Introduction to How Military Flyovers Work
The thrilling roar of fighter jets performing a military flyover is now a common experience at many big spectacles or major sporting events, even at the opening of some Little League seasons. The military approves most of the 850 or so flyover requests submitted annually [source: Robbins].
The Army, Marine Corps, Navy and Air Force all participate in flyovers of one sort or another. Generally, these spectacles are arranged through the appropriate service's public affairs or community relations office.
They don't come cheaply: It cost $36,000 for six F/A-18A Hornet fighter jets -- from the Navy's Blue Angels squadron -- to fly over the University of Phoenix Stadium before the 2008 Super Bowl [source: Robbins]. (A Blue Angels press officer told the Orlando Sentinel that the cost was worth it in order to increase the Blue Angels' and the Navy's visibility [source: Robbins].)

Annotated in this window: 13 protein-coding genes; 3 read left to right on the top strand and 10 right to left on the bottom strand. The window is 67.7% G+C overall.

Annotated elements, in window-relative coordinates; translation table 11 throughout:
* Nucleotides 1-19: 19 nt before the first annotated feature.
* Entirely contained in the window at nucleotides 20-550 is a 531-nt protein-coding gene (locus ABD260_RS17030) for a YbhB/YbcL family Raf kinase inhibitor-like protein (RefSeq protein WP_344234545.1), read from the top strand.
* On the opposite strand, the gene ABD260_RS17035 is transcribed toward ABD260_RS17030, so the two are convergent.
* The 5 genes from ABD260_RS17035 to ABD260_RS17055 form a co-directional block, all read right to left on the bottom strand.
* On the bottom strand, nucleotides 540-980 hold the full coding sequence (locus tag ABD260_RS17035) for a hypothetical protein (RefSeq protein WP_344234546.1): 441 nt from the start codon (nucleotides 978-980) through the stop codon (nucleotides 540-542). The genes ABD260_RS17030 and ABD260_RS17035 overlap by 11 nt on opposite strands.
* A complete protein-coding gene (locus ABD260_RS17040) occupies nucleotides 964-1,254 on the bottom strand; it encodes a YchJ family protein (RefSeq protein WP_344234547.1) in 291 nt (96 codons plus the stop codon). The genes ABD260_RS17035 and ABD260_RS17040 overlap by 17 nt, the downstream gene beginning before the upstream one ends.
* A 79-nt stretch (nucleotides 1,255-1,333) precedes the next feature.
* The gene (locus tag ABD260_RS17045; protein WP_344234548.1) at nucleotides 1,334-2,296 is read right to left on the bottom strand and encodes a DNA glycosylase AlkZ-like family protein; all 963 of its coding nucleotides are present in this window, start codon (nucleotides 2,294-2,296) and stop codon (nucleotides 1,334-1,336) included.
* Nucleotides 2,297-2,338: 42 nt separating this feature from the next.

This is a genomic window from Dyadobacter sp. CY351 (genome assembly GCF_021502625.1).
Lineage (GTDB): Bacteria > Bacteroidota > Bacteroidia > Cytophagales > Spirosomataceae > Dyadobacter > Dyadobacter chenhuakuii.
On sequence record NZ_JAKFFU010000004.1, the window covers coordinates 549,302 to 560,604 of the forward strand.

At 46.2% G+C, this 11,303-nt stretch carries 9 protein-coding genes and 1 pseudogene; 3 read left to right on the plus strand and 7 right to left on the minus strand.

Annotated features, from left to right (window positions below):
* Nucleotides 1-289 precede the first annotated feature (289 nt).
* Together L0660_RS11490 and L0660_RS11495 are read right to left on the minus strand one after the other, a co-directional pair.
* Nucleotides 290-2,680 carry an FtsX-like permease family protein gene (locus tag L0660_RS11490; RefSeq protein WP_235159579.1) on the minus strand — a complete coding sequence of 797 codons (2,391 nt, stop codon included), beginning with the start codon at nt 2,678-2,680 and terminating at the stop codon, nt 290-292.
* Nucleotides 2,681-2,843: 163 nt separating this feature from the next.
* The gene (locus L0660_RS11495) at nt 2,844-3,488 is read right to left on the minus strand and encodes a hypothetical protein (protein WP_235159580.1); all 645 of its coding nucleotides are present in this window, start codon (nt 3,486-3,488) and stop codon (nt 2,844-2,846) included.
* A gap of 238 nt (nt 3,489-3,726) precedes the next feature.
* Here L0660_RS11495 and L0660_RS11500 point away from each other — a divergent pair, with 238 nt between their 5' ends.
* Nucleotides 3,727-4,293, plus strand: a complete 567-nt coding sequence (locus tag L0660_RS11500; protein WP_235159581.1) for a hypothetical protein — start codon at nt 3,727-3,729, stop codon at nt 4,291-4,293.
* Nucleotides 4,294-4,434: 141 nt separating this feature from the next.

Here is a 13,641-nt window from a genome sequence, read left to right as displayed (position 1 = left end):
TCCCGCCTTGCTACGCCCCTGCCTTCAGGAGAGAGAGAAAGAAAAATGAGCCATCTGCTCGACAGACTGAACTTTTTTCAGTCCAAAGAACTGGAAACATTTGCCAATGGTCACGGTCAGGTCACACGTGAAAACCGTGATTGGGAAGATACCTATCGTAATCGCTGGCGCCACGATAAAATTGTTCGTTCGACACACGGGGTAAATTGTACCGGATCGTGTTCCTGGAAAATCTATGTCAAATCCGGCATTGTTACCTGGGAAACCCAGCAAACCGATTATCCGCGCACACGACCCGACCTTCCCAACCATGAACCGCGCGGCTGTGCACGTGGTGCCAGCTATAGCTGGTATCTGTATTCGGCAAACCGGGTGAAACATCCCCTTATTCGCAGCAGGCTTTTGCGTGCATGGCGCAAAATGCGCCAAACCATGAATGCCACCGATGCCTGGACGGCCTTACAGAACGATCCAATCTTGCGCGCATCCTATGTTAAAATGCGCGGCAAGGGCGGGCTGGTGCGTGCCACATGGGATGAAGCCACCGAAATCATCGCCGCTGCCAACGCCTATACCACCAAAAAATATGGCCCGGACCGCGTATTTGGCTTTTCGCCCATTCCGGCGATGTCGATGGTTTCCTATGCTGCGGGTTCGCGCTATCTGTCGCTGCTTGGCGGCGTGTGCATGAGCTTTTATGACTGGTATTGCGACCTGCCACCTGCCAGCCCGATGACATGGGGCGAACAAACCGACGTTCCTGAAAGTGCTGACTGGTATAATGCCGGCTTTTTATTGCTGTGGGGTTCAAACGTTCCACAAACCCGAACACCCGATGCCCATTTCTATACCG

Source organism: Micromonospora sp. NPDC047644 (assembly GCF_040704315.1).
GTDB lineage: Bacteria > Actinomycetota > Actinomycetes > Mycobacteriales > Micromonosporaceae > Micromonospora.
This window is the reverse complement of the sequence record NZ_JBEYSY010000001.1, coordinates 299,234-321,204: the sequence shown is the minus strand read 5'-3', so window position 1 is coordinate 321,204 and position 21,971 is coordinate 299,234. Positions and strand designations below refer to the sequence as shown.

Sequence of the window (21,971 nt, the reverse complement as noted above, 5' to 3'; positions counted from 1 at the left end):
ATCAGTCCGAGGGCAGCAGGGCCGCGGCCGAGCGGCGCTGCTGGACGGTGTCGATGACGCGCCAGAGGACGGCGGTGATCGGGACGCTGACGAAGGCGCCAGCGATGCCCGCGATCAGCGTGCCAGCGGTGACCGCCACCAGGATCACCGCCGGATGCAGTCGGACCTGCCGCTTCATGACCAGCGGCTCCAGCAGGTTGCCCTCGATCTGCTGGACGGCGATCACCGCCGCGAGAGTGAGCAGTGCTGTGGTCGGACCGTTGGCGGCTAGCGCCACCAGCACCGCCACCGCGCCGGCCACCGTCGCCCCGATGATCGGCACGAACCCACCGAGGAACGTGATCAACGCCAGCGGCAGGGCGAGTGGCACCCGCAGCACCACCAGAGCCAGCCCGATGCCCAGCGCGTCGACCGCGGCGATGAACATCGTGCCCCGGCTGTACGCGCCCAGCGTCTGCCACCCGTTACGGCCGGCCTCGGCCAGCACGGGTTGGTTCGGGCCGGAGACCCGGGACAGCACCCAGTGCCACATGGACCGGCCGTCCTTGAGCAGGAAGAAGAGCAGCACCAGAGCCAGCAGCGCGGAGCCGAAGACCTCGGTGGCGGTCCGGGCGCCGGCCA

The cost is deducted from funds used for training, but for some special services, like the Golden Knights skydiving team, the event organizer (if it's a private organization) may have to pay for lodging, meals and transportation -- up to $3,000 a day.
The military views flyovers as promotional and recruiting opportunities for the armed services. They allow ordinary citizens to see the military up close in a way that's normally not possible.
A flyover flight actually counts as training for the pilots, but with a flyover essentially consisting of a brief flight between two points, labeling it "training" could be viewed as rather generous.
In this article, we'll take a close look at how you request a flyover and what happens during a flyover, such as how the pilots manage to appear exactly when the national anthem is ending. We'll also examine incidents in which flyovers went wrong.